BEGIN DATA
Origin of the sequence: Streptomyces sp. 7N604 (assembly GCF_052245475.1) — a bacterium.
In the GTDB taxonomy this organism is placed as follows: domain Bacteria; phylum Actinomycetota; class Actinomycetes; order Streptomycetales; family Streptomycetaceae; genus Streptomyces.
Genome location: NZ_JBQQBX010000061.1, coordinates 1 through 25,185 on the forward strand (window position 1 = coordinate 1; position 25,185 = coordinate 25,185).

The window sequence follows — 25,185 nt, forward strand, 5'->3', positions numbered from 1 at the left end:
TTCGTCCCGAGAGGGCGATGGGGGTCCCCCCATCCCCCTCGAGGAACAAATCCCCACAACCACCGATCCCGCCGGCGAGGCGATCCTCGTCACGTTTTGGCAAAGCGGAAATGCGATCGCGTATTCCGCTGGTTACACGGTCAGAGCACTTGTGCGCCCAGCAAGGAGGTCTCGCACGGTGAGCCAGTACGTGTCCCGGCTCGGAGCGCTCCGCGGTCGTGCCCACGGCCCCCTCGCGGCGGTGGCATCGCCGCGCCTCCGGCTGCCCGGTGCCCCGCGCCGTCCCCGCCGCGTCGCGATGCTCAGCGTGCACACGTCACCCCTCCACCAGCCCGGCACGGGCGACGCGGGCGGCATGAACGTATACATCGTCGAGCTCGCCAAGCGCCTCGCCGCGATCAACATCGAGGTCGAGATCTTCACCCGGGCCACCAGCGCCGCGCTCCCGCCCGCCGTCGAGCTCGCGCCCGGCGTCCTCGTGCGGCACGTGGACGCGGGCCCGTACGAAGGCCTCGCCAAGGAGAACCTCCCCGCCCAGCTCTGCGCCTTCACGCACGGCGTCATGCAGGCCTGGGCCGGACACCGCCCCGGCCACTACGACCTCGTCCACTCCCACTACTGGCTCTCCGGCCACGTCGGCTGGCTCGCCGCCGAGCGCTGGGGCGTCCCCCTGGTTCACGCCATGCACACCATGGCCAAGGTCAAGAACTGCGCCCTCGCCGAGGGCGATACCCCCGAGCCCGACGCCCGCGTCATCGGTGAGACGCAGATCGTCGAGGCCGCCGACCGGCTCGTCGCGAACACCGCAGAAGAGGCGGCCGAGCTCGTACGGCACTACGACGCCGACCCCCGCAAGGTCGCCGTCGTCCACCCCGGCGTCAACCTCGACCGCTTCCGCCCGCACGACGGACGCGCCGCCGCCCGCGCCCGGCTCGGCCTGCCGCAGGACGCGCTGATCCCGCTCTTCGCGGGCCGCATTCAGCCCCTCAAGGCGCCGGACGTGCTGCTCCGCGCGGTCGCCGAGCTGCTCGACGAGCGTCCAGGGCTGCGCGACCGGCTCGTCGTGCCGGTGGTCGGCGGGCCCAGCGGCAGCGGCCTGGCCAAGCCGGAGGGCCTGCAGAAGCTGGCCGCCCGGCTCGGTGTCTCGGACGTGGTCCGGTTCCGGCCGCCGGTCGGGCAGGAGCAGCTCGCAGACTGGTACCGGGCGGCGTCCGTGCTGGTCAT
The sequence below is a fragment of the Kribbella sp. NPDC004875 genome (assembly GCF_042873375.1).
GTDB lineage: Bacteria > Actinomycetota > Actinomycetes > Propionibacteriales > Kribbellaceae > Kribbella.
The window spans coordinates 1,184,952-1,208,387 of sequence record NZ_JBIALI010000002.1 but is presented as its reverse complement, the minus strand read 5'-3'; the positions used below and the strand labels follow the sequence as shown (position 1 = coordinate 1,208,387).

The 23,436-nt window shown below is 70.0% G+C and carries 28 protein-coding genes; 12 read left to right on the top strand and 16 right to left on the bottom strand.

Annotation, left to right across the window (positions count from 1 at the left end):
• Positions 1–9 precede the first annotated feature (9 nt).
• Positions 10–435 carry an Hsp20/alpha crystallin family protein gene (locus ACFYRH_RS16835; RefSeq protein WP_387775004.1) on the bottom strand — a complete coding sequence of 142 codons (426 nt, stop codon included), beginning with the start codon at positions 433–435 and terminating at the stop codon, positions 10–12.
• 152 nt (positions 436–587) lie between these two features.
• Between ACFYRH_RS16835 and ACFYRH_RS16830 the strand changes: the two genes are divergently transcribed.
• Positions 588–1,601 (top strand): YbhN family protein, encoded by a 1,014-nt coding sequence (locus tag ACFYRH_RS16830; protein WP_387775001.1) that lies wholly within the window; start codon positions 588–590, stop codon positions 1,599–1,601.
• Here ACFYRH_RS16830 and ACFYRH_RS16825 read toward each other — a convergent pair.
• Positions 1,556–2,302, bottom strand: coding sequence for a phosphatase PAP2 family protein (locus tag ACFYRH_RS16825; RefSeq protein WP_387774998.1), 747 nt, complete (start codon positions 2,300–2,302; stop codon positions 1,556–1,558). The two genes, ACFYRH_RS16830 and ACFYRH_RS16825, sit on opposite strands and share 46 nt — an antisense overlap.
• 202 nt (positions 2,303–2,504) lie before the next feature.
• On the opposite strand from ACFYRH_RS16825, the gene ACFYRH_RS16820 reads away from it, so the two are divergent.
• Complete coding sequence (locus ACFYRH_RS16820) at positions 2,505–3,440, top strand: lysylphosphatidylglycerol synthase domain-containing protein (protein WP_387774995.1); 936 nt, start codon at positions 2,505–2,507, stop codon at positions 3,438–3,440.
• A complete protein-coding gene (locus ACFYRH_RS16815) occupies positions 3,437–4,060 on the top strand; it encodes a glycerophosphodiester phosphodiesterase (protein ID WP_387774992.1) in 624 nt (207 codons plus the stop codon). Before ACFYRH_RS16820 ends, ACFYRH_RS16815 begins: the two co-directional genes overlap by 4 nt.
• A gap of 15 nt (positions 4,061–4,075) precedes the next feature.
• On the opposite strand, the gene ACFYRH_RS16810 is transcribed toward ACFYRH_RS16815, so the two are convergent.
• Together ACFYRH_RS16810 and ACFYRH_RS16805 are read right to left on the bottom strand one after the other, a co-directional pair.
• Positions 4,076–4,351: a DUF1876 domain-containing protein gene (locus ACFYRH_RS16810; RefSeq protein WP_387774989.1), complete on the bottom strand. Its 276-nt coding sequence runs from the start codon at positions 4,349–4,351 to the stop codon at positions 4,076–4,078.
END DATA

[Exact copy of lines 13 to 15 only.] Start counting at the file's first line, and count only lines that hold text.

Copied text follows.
• 152 nt (positions 436–587) lie between these two features.
• Between ACFYRH_RS16835 and ACFYRH_RS16830 the strand changes: the two genes are divergently transcribed.
• Positions 588–1,601 (top strand): YbhN family protein, encoded by a 1,014-nt coding sequence (locus tag ACFYRH_RS16830; protein WP_387775001.1) that lies wholly within the window; start codon positions 588–590, stop codon positions 1,599–1,601.